So is it politics?
Currently, nuclear powers around the world are all improving the missiles that carry nuclear warheads, but not yet the warheads themselves.
With little evidence, the Trump administration has sought to sow suspicion that Russia and China may be secretly conducting very low-yield nuclear tests, implying that the countries are trying to build better nuclear warheads. In response, movement towards testing in the U.S. has already begun.
The Senate Armed Services Committee recently approved an amendment to spend US million to cut the time it would take to conduct a test if the president ordered one. Some officials seem to believe that a resumption of U.S. testing – or the threat of it – could give Washington an upper hand in future arms control negotiations.
But we believe the opposite to be true. Even though the Comprehensive Test Ban Treaty has not entered into force, nearly every nuclear power on earth has more or less followed its rules. But if the U.S. were to resume nuclear testing, it would be a green light for all other nations to start their own testing.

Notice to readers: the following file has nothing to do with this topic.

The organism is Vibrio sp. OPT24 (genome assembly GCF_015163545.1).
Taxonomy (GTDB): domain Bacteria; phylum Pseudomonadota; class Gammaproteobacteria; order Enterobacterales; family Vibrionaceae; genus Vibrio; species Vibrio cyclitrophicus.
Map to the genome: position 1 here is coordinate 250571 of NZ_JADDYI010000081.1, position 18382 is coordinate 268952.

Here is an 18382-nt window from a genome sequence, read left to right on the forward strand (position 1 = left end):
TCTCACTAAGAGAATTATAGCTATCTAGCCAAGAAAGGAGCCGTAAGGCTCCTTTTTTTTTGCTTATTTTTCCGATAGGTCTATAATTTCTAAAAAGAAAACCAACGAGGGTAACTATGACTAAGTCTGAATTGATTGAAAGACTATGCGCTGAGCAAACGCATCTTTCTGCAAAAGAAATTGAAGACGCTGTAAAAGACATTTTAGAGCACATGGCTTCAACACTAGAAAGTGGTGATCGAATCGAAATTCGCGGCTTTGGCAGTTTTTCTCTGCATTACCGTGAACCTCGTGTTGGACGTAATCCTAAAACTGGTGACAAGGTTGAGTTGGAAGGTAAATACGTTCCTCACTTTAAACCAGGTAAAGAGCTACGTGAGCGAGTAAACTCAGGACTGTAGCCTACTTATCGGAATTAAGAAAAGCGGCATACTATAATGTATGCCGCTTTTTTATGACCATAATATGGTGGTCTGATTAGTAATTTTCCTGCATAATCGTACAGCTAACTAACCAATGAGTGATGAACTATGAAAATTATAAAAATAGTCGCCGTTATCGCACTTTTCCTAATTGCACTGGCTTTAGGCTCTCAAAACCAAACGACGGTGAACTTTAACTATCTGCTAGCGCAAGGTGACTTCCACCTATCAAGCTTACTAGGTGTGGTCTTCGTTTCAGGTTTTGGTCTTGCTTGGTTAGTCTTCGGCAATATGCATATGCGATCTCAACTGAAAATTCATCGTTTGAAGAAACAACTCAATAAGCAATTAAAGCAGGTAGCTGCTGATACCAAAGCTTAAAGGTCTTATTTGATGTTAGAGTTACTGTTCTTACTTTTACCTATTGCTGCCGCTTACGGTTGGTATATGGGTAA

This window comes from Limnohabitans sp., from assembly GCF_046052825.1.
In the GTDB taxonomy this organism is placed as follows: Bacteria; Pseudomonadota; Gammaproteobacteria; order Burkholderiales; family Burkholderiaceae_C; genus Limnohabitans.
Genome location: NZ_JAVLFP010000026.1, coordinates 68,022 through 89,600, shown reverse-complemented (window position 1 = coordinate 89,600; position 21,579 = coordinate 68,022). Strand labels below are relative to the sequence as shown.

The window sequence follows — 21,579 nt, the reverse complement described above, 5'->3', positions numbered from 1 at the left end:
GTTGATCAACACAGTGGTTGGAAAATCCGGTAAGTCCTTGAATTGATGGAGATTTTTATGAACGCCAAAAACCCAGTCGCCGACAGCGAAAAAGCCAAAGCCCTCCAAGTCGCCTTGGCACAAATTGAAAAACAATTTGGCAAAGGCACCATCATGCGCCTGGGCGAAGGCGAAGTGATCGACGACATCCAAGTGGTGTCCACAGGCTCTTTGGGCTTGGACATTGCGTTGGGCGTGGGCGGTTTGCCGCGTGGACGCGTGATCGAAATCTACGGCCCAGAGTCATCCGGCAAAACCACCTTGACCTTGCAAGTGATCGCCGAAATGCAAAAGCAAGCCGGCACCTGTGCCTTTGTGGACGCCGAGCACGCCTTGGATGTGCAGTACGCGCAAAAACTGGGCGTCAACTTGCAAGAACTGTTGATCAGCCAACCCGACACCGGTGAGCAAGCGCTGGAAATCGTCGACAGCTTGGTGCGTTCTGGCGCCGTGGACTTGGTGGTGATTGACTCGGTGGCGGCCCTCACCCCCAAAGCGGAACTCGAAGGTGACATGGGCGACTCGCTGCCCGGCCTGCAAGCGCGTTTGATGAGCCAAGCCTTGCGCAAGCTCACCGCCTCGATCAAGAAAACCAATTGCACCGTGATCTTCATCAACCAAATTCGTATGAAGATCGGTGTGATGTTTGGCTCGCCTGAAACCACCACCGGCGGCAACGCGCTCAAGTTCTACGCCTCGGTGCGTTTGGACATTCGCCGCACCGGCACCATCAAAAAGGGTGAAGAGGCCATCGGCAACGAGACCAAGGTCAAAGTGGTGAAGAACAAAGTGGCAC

The U.S. already has the ability to perform subcritical tests and data from over 1,000 test detonations that scientists can use to modernize, improve and maintain the current arsenal. No other country, aside from Russia, has as robust a foundation. If the ban were broken, it would give other countries like Iran, India, Pakistan and China a chance to gather huge amounts of information and improve their weapons while the U.S. would gain next to nothing.
When it comes to the U.S nuclear testing ban, our view is, if it ain’t broke don’t fix it.
This story was updated on August 3, 2020 to refer to the 75th anniversary of the Hiroshima bombing.
This article is republished from The Conversation, a nonprofit news site dedicated to sharing ideas from academic experts.
The authors do not work for, consult, own shares in or receive funding from any company or organization that would benefit from this article, and have disclosed no relevant affiliations beyond their academic appointment.